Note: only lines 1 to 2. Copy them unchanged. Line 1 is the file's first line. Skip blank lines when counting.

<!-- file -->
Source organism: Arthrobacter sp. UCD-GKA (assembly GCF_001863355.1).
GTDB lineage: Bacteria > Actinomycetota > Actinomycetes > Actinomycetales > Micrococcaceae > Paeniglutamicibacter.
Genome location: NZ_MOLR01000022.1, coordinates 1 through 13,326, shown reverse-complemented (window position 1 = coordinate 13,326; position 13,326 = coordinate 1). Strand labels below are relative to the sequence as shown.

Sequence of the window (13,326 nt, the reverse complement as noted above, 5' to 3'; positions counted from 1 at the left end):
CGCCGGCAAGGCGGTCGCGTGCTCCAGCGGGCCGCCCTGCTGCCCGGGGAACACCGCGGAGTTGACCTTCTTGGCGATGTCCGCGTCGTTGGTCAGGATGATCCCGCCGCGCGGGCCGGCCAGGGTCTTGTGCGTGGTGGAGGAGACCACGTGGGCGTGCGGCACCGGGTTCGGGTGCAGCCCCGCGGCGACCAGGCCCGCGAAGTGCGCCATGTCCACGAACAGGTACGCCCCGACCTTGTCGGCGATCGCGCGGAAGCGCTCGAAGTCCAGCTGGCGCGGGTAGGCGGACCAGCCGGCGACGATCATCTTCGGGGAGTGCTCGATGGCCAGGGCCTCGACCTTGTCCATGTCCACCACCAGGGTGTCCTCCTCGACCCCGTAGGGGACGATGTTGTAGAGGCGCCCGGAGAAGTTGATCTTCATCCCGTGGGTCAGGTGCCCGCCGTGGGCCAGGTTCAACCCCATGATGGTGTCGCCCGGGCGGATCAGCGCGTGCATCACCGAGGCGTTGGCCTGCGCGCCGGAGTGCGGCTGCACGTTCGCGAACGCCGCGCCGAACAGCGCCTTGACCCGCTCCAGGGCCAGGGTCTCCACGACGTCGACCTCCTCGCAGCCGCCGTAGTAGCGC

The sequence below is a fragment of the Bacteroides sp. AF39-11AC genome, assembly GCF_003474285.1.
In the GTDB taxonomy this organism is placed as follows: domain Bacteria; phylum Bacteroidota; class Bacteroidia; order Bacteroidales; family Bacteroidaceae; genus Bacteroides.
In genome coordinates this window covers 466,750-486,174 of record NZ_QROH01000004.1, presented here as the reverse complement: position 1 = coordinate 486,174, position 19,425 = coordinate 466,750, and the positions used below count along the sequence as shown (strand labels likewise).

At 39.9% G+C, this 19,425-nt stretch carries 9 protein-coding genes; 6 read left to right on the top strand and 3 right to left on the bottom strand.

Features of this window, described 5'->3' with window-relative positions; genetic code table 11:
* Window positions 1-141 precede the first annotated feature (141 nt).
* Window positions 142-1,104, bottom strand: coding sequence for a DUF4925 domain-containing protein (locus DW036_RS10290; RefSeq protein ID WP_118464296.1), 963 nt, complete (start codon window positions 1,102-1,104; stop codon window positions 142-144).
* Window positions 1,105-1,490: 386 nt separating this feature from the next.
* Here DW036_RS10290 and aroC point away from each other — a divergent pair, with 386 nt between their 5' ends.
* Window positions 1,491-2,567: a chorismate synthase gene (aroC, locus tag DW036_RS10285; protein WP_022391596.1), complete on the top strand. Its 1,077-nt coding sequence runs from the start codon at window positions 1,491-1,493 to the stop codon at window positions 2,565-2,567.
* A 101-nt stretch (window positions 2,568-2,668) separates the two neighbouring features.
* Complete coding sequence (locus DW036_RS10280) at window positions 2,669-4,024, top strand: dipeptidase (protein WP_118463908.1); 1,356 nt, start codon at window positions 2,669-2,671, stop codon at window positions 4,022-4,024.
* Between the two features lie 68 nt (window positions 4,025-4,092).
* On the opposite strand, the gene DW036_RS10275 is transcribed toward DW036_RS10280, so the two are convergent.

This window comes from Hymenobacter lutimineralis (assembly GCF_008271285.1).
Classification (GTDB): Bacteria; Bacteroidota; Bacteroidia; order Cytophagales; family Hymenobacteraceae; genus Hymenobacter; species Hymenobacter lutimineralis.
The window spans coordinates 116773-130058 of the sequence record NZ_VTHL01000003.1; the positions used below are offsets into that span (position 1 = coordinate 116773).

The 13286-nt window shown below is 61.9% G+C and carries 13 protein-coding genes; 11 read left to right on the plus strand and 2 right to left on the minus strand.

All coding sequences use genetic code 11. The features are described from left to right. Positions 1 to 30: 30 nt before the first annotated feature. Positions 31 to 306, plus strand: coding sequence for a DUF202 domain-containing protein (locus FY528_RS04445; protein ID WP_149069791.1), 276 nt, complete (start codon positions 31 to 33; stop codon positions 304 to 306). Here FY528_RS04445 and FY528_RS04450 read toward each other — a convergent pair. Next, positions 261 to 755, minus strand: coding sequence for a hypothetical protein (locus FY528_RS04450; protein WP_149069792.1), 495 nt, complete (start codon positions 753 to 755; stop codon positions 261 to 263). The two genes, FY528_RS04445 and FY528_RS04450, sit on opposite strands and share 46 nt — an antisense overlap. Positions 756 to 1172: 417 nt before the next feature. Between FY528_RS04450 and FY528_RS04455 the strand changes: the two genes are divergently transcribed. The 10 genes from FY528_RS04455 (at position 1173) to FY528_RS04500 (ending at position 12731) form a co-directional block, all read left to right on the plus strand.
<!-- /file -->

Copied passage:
Source organism: Arthrobacter sp. UCD-GKA (assembly GCF_001863355.1).
GTDB lineage: Bacteria > Actinomycetota > Actinomycetes > Actinomycetales > Micrococcaceae > Paeniglutamicibacter.